The intolerable impact of misinformation on women who use drugs

Globally, accurate reproductive and sexual health (SRH) information and support tailored for and of relevance to women who use drugs, are largely absent. It is increasingly understood that misleading and inaccurate information from health workers delivered to women who use drugs is driven by criminalization of drug use with associated stigma, discrimination and/or capacity shortfalls.

This year, with the 25th anniversary of the Beijing Declaration, we remember the aim that all women (including those who use drugs) can have  “ … the possibility of realizing their full potential in society and shaping their lives in accordance with their own aspirations”. Further, we were prompted to “Promote and protect all human rights of women …”. Governments agreed and committed to “ …uphold the human rights of all women and to protect and preserve their sexual and reproductive health and rights”.

Research has shown that heath workers may be motivated to provide misleading and incorrect information to women who use drugs and others, in order to dissuade what they judge to be ‘unhealthy’ or illegal practices. It is also understood that in medical and para-medical student curricula, the non-medical circumstances of people who use drugs are usually under-addressed, if addressed at all.

Without attempting to comprehensively list the types and range of such misinformation in this statement, it is with this backdrop that many cases occur where women are told that they must have contraception in order to avoid ‘unhealthy’ outcomes. Women who use drugs are (with everyone else) subject to sensationalised media about ‘crack babies’ and ‘ neo-natal abstinence syndrome” – where, in reality, babies that are born with any degree of dependency can be readily treated with no longstanding mark on their lives.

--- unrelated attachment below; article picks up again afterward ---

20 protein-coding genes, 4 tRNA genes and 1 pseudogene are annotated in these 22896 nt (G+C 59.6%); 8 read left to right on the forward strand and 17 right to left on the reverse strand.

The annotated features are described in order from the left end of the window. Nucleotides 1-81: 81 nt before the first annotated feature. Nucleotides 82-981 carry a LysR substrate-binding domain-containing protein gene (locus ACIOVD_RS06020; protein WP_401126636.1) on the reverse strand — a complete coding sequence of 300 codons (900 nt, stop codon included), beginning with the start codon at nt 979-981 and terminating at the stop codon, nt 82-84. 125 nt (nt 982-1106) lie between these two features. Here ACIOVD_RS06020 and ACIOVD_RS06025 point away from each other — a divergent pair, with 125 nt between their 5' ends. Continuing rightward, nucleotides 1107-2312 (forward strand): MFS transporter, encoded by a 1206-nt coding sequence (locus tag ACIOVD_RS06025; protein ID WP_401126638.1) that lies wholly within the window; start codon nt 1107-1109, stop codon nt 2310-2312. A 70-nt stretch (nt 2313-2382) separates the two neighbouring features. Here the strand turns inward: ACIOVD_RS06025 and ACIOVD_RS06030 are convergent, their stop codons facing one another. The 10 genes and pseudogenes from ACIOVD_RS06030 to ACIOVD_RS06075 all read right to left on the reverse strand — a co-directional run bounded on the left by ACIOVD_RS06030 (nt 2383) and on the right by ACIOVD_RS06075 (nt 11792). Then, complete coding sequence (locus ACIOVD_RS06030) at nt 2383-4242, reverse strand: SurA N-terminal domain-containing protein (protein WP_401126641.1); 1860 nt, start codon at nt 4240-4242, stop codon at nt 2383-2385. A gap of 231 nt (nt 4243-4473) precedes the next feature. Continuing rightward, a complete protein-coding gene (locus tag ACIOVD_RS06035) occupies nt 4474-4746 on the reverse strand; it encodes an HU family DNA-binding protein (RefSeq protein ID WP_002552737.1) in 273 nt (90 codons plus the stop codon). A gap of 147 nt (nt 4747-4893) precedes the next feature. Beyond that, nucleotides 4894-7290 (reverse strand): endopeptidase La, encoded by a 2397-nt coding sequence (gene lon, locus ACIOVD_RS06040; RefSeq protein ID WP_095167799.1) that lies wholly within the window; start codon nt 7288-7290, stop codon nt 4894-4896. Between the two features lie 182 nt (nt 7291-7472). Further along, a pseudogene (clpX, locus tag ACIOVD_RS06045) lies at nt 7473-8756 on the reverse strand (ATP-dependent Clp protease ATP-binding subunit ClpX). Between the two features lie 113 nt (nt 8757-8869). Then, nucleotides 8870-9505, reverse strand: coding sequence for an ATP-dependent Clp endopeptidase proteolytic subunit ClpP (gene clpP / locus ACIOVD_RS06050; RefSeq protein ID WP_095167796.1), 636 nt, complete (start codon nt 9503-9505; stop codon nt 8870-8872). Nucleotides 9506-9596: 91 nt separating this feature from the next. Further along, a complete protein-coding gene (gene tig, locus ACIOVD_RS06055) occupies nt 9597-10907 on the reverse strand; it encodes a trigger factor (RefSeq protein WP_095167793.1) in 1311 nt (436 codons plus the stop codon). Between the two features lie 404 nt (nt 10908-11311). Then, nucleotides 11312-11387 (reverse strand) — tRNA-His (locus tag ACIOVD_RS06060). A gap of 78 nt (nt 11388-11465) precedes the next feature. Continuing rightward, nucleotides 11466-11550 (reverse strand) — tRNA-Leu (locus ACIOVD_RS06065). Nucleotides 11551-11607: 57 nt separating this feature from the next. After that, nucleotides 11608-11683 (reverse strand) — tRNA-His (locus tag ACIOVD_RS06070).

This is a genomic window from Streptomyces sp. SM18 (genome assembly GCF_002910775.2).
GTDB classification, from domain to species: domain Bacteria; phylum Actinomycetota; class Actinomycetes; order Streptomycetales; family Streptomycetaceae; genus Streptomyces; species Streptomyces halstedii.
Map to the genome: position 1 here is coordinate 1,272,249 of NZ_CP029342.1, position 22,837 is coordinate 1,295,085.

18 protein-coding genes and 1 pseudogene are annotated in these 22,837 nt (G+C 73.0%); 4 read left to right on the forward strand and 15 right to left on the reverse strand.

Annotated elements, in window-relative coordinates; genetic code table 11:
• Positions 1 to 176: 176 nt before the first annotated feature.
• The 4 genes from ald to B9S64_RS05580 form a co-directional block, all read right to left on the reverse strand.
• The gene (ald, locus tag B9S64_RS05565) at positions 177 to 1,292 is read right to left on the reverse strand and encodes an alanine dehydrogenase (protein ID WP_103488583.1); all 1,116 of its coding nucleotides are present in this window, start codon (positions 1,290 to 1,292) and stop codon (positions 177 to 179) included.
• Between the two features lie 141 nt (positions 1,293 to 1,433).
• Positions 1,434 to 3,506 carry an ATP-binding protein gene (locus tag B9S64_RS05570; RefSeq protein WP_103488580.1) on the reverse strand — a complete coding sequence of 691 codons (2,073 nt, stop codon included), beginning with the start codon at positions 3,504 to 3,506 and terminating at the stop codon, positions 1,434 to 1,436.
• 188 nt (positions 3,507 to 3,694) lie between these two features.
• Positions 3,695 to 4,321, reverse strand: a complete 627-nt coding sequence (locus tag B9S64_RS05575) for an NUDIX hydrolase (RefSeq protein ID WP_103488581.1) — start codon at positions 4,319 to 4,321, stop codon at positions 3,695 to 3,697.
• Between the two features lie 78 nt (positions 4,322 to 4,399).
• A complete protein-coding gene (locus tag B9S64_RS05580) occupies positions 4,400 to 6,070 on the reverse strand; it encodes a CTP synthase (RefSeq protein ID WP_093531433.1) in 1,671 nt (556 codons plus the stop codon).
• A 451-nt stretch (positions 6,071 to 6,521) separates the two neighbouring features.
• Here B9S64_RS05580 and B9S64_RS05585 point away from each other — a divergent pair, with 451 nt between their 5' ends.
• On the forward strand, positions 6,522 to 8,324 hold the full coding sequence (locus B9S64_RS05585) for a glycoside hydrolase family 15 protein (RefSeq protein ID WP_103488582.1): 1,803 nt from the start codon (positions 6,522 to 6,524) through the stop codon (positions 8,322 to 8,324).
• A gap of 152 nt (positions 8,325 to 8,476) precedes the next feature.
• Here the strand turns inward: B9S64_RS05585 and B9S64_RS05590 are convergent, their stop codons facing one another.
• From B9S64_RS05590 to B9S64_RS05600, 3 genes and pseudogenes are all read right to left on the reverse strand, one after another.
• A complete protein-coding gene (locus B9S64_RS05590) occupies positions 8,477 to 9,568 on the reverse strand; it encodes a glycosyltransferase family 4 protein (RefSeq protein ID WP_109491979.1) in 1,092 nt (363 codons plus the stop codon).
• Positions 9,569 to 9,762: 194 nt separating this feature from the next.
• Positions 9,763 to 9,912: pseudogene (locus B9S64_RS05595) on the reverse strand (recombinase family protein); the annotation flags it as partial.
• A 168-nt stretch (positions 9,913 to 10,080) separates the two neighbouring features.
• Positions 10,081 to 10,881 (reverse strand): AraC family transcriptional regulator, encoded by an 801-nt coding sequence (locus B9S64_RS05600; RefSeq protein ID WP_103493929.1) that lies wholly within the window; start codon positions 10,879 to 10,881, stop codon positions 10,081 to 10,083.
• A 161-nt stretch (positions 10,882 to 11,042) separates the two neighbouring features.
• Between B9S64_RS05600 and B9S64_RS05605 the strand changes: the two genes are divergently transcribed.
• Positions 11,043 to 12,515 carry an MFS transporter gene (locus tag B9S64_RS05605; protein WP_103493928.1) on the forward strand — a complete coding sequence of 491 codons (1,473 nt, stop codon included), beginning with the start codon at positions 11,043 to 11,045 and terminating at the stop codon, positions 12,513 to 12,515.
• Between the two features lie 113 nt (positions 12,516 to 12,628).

There are also numerous accounts where women have been sexually harassed once their physician understands them to be drug dependent. A recent indicative and odious example from a doctor in Ukraine who said, in a public training, “I can tolerate patients who are women who use drugs, but they must come to me in clean underwear”.

In some jurisdictions, women who use drugs are coerced (with misinformation and even financial ‘incentives”) into irreversible decisions that bring limitations in their long term reproductive options –  with distinct and unacceptable parallels to be drawn with eugenics!


  • Women who use drugs demand the right to autonomy over our bodies (including the choice of drug use), to decide whether to have children, the number and spacing of children, the right to reproductive autonomy and the right to access quality services to support sexual and reproductive health choices, based on informed, safe and voluntary consent. 
  • We require a stop to misrepresentation of facts related to drug use, pregnancy, abortion and sterilization campaigns, and loss of child custody based on the baseless myth that drug use equates with bad parenting. 
  • Meaningful involvement of women who use drugs in policy and programme developments impacting our community is indispensable. 
  • Every woman who uses drugs has the right to accurate and relevant information impacting on health and health choices. 
  • These are fundamental human rights that belong to all women, regardless of drug user status.

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